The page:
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Lego Blog: The Collectionary

Sharing and Caring

Very occasionally I get emails that I actually read, though I admit that I do read more emails than I do real paper post. It’s very liberating to shred your post without opening it. The folks at The Collectionary website sent me an email asking if I’d swap sharing some of my Lego Blog posts for their clickable logo as a widget. A reasonable deal, plus I’m a sucker for people being nice to me.


The Collectionary

Generally The Collectionary seems to be another ‘gathering of all things’ website, Lego being only one of the billions of groups and sets available to browse through. Quite a lot of the Lego posts are pictures of (gorgeous gorgeous Lego) eBay items for sale. I think the whole thing started off as a local sell ‘n’ buy page. The Facebook page name certainly looks like a flogging page. However, they also list a range of interesting Lego blogs and postings from across the web. From my point of view, it’s another place to put my beloved Lego stuff and revel in the Lego love and hopefully find some other cool stuff to enjoy. Check it out, if you like.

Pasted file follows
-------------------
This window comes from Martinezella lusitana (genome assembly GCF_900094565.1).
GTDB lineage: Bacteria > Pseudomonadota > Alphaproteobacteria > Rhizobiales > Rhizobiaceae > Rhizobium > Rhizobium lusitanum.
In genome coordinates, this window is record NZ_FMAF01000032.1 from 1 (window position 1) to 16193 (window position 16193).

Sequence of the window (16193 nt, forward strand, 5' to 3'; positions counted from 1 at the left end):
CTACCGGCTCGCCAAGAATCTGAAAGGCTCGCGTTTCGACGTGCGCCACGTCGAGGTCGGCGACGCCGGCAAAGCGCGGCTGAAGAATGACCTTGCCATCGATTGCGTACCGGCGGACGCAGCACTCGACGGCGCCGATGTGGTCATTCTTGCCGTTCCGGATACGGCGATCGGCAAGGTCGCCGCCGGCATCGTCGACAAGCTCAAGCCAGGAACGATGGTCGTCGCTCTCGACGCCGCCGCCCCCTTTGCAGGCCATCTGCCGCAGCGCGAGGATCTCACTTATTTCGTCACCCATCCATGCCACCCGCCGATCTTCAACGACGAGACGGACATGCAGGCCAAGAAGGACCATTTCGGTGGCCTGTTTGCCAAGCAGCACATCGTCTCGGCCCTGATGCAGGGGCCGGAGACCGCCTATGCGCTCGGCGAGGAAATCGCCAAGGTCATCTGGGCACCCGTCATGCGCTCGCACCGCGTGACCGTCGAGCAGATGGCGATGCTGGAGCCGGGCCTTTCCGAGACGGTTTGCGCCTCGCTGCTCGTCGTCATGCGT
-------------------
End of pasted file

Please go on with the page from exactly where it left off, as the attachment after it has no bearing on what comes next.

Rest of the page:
Lego Blogging A-Go-Go

I hadn’t realised how much I’ve written about Lego… it seems to be quite a bit. Since I got back into Lego sometime last year I’ve found that it’s something I want to do more of. I write about the Lego I buy, the Lego I play with, build with, desire (but may not buy), as well as how Lego fits into my personal self-help mental-health needs and why it calms me.

I post most of the pictures of what I make on Flickr before I get round to writing about them:

This also seems like a good time to list all the posts so far:

Lego Blog: Homemade “Winter Village Toy Shop”

Lego Blog: Star Wars Advent Calendar 2013

Lego Blog: Merry Christmas Scene

Lego Blog: Brick-a-brac

Lego Blog: Rummaging In The Body Bank

Lego Blog: Making Stuff and Finding It Strange

Lego Blog: Jabba’s Palace Part 2

Lego Blog: Series 11 Minifigures

Lego Blog: Pigs Vs Cows

Lego Blog: Jabba’s Palace

Lego Blog: Birthday Minifigure Gallery

Lego Blog: Demolition